Understanding Diarrhea Triggers and Treatments

Diarrhea Triggers

Diarrhea Triggers

Diarrhea is an increase in the frequency of bodily functions, a rise in the softness of stool, or both. The quick movement of stool through the stomach, poor absorption of liquids from the intestine, or both, induce diarrhea.

Abdominal pain, especially cramping, is a common symptom of diarrhea. Diarrhea can produce a variety of other symptoms, the nature of which is disease-specific.

Usually, diarrhea goes away on its own within a few days, but chronic diarrhea that lasts for weeks may be an indication of a more serious health issue and warrants medical treatment.

What causes diarrhea?

Many different things can go wrong and cause you to have diarrhea. Diarrhea could result from any of the following:

1. Bacteria and viruses

Diarrhea due to germs or viruses typically lasts only a few days and clears up on its own. Getting the bacterium via ingesting tainted liquids or foods is a possibility. Norovirus and rotavirus are two examples of viruses that can cause diarrhea. Salmonella and E. coli are two common examples of bacterial illnesses.

If you have diarrhea and it hasn’t stopped (or at least improved) within a few days, it’s advisable to see a doctor, even if you think it’s caused by a virus or bacteria.

2. Traveler’s Diarrhea

Diarrhea is caused by ingesting bacteria, viruses, or parasites while traveling, most commonly in a developing country. Although most cases of traveler’s diarrhea are short-lived, some parasites can cause chronic symptoms.

3. Side Effect of Medication

Diarrhea can be caused by many drugs. Consult your doctor if you think your diarrhea is being caused by your medicine. The doctor can adjust your dosage or give you a different drug.

4. Food allergy

Diarrhea can occur shortly after eating substances that trigger intolerance, such as the lactose found in dairy. Keeping a diet and symptom diary can be useful in determining if there is a connection between the two.

5. Autoimmune diseases

Incidents of diarrhea have been linked to inflammatory bowel disease and celiac disease, both of which are autoimmune disorders. Your doctor will do a thorough evaluation if he suspects you have one of these diseases, and that may include an endoscopy to look at your digestive system.

6. Digestive Disorders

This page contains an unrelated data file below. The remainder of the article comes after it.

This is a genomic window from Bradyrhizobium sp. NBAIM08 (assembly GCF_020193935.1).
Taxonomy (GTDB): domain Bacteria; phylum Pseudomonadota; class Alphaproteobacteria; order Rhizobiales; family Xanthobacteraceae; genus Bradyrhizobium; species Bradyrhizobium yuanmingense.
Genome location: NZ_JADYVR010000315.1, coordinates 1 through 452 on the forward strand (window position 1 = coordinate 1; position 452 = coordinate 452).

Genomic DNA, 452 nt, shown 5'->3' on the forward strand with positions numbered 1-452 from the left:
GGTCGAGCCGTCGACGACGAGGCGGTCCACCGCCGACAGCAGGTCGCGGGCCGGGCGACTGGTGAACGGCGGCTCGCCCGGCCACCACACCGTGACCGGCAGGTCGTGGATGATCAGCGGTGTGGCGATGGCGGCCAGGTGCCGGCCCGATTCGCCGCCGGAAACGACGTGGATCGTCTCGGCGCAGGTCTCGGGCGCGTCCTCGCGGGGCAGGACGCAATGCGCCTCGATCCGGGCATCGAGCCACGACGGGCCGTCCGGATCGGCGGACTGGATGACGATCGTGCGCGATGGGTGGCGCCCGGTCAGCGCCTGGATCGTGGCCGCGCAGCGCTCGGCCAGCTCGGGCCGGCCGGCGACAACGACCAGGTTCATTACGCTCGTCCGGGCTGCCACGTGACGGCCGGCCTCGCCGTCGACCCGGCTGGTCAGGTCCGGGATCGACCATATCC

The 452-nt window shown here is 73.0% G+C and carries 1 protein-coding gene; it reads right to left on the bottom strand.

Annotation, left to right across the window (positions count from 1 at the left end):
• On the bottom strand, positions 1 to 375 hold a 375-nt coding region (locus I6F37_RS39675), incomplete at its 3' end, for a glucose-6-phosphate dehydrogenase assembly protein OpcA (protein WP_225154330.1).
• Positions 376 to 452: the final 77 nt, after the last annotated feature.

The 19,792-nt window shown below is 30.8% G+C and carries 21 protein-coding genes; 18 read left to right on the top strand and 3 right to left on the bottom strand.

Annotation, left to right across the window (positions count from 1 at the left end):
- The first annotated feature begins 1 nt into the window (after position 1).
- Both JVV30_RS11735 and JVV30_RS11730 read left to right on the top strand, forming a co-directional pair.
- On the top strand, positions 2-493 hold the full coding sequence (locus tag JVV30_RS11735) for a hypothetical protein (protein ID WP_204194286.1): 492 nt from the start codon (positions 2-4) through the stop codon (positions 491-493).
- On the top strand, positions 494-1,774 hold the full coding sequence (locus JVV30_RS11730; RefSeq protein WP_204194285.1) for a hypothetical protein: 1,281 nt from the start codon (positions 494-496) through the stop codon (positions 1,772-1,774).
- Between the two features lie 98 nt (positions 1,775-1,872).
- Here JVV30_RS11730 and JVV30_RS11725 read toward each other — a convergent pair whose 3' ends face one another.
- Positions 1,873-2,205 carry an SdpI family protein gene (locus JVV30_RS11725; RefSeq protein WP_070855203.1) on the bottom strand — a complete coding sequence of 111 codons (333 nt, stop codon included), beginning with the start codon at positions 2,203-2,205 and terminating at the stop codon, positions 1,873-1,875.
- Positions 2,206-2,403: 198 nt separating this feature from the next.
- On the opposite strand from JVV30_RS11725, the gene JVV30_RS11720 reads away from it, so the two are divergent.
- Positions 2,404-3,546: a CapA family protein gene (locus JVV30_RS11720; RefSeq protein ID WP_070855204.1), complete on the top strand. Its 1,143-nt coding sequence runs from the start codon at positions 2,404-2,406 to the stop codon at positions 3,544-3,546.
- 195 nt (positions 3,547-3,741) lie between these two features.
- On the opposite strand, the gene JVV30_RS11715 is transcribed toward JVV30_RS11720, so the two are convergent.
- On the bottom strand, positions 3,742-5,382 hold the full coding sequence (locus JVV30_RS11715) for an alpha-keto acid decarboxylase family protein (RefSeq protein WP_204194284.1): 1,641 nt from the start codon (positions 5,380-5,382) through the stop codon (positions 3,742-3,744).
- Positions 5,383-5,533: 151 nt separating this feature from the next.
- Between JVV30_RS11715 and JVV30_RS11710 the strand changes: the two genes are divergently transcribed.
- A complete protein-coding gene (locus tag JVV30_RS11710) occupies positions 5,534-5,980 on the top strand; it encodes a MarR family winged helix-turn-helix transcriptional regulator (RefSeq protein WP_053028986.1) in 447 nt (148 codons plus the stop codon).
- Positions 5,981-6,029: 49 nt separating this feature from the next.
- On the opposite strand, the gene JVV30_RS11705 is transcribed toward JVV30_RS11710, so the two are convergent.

If you have diarrhea, it’s important to get it checked out because it could be an indicator of a more serious health issue, such as a digestive illness. Inflammatory bowel diseases, such as Crohn’s disease and ulcerative colitis, and irritable bowel syndrome (IBS), are examples.

What are the symptoms of diarrhea?

Diarrhea is characterized by frequent, loose, watery feces and a strong need to defecate.

Diarrhea can cause a wide variety of symptoms. Any one of these things could happen to you, or all of them could happen at once. The manifestations are condition specific. It’s not uncommon to experience at least one of the following:

  • Nausea
  • Painful tummy
  • Cramping
  • Bloating
  • Dehydration
  • The need to excrete frequently
  • Several bowel movements

Diagnosis of diarrhea

The key to effective treatment is determining what brought on the problem. The following are some of the areas that may be subject to the investigation:

  • Clinical background
  • Check-up on the body
  • Diagnostic procedures involving blood
  • Testing of a feces sample in a lab
  • Colonoscopy

Here are some ways to deal with diarrhea:

  • Replace fluids:  You should fulfill the lost during diarrhea by drinking water and electrolyte solutions.
  • Take your medicine: Fortunately, certain over-the-counter drugs are effective against diarrhoea. The medications bismuth subsalicylate (Pepto Bismol, Kaopectate) and loperamide (Immodium). You should not take loperamide if you have a fever or blood in your stools.
  • Take probiotics; these are live bacteria that have been shown to improve digestive health. Several fermented foods, such as yogurt and some types of cheese, already contain probiotics.
  • Stick to simple foods: broth, crackers, and soup. Yogurt and complex carbs like rice and bread can be added gradually.
  • Avoid triggers: Foods and drinks high in caffeine, sugar, salt, fried foods, spicy foods, dairy, and artificial sweeteners should be avoided, as they may provoke an attack.


See a gastroenterologist in Lahore if your symptoms last longer than two days. Seek immediate medical attention if a youngster in your care has diarrhea. Diarrhea and dehydration can be deadly for children under 5 years old.


1. What should you not do after diarrhea?

When you have diarrhea, you should stay away from fried and fatty foods. Food including broccoli, peppers, beans, peas, berries, prunes, chickpeas, green leafy vegetables, and corn are all known gas triggers and should be avoided. You should stay away from anything with caffeine, alcohol, or carbonation.

2. Can diarrhea be treated or does it have to run its course?

You don’t need to let the diarrhea stop on its own because your immune system will deal with the infection. In fact, if you let diarrhea run its course, you may end up dehydrated and weak from the loss of bodily fluids and salts.

3. Should I eat if I have diarrhea?

Most cases of diarrhea are mild and resolve on their own within a day or two. When it comes to treating diarrhea at home, nothing beats mom’s wisdom. The BRAT diet (bananas, rice, applesauce, and toast) is a good alternative to chicken soup and saltines.